In 1903, Lizzie Magie applied for a patent on a game called The Landlord’s Game with the object of showing that rents enriched property owners and impoverished tenants. She was granted the patent for the game in January 1904 and it became one of the first board games to use a “continuous path”, without clearly defined start and end spaces on its board. Another innovation in gameplay attributed to Magie is the concept of “ownership” of a place on a game board, such that something would happen to the second (or later) player to land on the same space, without the first player’s piece still being present.
Although The Landlord’s Game was patented, and some hand-made boards were made, it was not actually manufactured and published until 1906, by the Economic Game Company of New York. Magie submitted an edition published by the Economic Game Company to Parker Brothers around 1910, which George Parker declined to publish. In the UK, it was published in 1913 by the Newbie Game Company under the title Brer Fox an’ Brer Rabbit. Shortly after the game’s formal publication, Scott Nearing, a professor in what was then known as the Wharton School of Finance and Commerce at the University of Pennsylvania, began using the game as a teaching tool in his classes. A former student of Nearing, Rexford Guy Tugwell, also taught The Landlord’s Game at Wharton, and took it with him to Columbia University.
A shortened version of Magie’s game, which eliminated the second round of play that used a Georgist concept of a single land value tax, had become common during the 1910s, and this variation on the game became known as Auction Monopoly. The auctioning part of the game came through a rule that auctioned any unowned property to all game players when it was first landed on. In the current game of Monopoly an auction takes place only when an unowned property is not purchased outright by the player that first lands on it.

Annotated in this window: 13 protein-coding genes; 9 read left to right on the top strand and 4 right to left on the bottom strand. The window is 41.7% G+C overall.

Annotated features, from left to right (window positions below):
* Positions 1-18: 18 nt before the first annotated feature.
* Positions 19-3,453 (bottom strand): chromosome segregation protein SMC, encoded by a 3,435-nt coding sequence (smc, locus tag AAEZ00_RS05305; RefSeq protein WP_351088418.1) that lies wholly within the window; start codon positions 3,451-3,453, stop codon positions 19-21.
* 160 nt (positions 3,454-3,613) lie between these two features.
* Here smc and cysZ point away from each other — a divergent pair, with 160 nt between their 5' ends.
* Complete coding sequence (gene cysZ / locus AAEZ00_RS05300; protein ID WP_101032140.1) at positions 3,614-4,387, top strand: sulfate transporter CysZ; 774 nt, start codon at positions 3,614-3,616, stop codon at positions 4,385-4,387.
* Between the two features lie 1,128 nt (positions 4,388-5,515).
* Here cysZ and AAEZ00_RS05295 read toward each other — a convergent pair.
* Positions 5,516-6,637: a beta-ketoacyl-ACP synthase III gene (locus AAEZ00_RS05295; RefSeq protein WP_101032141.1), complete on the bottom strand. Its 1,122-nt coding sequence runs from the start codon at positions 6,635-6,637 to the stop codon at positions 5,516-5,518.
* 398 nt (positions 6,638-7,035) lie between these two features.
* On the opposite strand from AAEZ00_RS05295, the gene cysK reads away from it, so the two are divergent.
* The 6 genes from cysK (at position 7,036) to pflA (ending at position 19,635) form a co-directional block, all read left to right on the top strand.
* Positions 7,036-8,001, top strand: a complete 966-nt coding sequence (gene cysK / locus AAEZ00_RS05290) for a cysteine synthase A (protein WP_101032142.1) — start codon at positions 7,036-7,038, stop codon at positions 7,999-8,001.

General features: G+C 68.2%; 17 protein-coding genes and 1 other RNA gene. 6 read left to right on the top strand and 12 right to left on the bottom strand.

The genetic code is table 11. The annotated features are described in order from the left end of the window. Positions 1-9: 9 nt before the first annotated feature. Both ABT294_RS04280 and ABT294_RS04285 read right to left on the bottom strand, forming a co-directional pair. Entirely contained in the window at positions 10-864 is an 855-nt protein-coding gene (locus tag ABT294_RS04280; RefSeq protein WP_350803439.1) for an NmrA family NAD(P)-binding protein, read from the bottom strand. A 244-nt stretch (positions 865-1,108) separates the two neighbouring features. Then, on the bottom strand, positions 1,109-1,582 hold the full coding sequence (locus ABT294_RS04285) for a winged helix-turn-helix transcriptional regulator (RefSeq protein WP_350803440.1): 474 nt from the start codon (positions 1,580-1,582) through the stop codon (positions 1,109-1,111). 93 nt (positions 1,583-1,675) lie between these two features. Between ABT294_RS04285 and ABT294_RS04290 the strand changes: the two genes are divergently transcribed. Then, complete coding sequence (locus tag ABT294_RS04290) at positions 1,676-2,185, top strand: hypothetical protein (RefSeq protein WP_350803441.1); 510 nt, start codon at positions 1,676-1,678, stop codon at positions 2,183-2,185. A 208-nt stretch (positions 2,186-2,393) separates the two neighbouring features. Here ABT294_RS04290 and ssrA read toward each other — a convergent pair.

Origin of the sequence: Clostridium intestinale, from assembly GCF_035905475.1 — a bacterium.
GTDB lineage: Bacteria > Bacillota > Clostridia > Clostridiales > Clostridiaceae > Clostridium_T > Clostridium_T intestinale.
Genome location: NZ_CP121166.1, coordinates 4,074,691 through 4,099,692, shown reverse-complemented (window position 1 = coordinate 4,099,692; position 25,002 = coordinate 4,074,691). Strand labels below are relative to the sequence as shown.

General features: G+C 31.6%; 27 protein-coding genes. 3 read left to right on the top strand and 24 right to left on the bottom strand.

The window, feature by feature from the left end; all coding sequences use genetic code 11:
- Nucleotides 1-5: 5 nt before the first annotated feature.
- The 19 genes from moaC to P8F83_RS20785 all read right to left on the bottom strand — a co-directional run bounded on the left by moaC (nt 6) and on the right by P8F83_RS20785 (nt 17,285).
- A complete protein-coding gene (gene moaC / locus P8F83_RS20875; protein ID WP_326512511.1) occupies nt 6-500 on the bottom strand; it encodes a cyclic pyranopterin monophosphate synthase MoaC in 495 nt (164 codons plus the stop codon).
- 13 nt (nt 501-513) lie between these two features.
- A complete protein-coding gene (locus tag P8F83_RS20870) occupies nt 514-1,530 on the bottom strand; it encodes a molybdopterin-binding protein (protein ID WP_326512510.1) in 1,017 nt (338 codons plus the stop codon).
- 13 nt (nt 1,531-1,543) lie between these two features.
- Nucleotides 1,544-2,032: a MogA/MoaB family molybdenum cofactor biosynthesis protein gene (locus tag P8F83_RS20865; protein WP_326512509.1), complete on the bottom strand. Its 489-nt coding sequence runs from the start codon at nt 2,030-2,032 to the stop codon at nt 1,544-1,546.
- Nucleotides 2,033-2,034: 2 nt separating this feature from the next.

That same decade, the game became popular around the community of Reading, Pennsylvania. Another former student of Scott Nearing, Thomas Wilson, taught the game to his cousin, Charles Muhlenberg, around 1915 1916. The original patent on The Landlord’s Game expired in 1921 and by this time, the hand-made games became known simply as Monopoly.
Simultaneous to these events, Magie moved back to Illinois and married Andrew Phillips. She moved to the Washington, D.C. area with her husband by 1923, and re-patented a revised version of The Landlord’s Game in 1924 (under her married name, Elizabeth Magie Phillips). This version, unlike her first patent drawing, included named streets (though the versions published in 1910 based on her first patent also had named streets). Magie sought to regain control over the plethora of hand-made games. For her 1924 edition, a couple of streets on the board were named after Chicago streets and locations, notably “The Loop” and “Lake Shore Drive”. This revision also included a special “monopoly” rule and card that allowed higher rents to be charged when all three railroads and utilities were owned, and included “chips” to indicate improvements on properties. Magie again approached Parker Brothers with her game, and George Parker again declined, calling the game “too political.” Charles Muhlenberg and his wife, Wilma, taught the game to Wilma’s brothers, Louis and Ferdinand “Fred” Thun, in the early 1920s.
After the Thuns learned the game, they began teaching its rules to their fraternity brothers at Williams College around 1926. Daniel W. Layman then commercially produced and sold the game, starting in 1932, with a friend in Indianapolis, who owned a company called Electronic Laboratories. This game was sold under the name The Fascinating Game of Finance (later shortened to Finance). Layman later sold his rights to the game, which was then licensed, produced and marketed by Knapp Electric. The published board featured four railroads (one per side), Chance and Community Chest cards and spaces, and properties grouped by symbol, rather than color. Also in 1932, one edition of The Landlord’s Game was published by the Adgame Company with a new set of rules called Prosperity, also by Magie.